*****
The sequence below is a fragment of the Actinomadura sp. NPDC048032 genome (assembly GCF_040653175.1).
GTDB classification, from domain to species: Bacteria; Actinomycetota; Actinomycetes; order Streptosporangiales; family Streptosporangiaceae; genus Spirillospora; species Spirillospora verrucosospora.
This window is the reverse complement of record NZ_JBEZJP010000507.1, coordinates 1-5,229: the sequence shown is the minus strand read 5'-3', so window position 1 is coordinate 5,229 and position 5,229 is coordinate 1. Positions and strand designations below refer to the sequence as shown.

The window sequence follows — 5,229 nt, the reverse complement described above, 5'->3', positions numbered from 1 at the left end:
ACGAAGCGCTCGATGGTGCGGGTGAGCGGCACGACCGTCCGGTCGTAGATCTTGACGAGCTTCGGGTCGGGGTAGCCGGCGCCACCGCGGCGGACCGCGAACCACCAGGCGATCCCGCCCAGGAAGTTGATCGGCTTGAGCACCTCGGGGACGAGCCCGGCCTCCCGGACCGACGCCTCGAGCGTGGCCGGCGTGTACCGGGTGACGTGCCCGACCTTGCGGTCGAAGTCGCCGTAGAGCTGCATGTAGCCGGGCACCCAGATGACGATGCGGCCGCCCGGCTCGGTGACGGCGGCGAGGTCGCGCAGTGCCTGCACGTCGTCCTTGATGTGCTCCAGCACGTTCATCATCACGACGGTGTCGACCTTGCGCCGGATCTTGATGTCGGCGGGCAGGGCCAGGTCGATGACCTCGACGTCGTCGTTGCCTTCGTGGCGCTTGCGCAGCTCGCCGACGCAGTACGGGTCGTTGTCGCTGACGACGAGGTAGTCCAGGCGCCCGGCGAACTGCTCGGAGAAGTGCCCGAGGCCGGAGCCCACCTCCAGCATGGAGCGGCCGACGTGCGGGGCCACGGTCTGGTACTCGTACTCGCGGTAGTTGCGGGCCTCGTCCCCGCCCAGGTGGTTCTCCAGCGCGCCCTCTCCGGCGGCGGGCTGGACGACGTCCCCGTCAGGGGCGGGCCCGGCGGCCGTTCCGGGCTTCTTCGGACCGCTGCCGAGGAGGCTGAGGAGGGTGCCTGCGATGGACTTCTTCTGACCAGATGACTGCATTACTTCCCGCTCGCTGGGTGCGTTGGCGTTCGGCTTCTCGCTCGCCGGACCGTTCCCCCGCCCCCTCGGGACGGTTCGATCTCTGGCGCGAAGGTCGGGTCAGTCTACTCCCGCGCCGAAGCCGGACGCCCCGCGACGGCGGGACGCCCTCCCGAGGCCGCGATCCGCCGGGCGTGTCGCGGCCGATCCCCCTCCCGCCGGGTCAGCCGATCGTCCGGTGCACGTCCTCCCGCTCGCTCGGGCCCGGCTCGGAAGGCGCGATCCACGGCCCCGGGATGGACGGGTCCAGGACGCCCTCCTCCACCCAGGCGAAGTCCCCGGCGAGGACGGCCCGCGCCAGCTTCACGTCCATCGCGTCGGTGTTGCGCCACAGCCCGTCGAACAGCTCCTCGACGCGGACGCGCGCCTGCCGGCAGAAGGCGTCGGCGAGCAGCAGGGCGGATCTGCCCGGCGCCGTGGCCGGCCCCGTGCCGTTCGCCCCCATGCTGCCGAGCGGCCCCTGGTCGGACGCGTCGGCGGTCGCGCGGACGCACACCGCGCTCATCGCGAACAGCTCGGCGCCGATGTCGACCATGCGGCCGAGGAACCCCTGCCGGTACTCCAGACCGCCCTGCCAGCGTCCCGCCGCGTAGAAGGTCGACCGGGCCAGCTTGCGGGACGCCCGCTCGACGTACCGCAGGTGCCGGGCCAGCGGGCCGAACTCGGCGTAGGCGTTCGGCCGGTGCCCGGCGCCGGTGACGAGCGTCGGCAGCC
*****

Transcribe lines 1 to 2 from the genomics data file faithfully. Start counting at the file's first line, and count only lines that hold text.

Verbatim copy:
The sequence below is a fragment of the Actinomadura sp. NPDC048032 genome (assembly GCF_040653175.1).
GTDB classification, from domain to species: Bacteria; Actinomycetota; Actinomycetes; order Streptosporangiales; family Streptosporangiaceae; genus Spirillospora; species Spirillospora verrucosospora.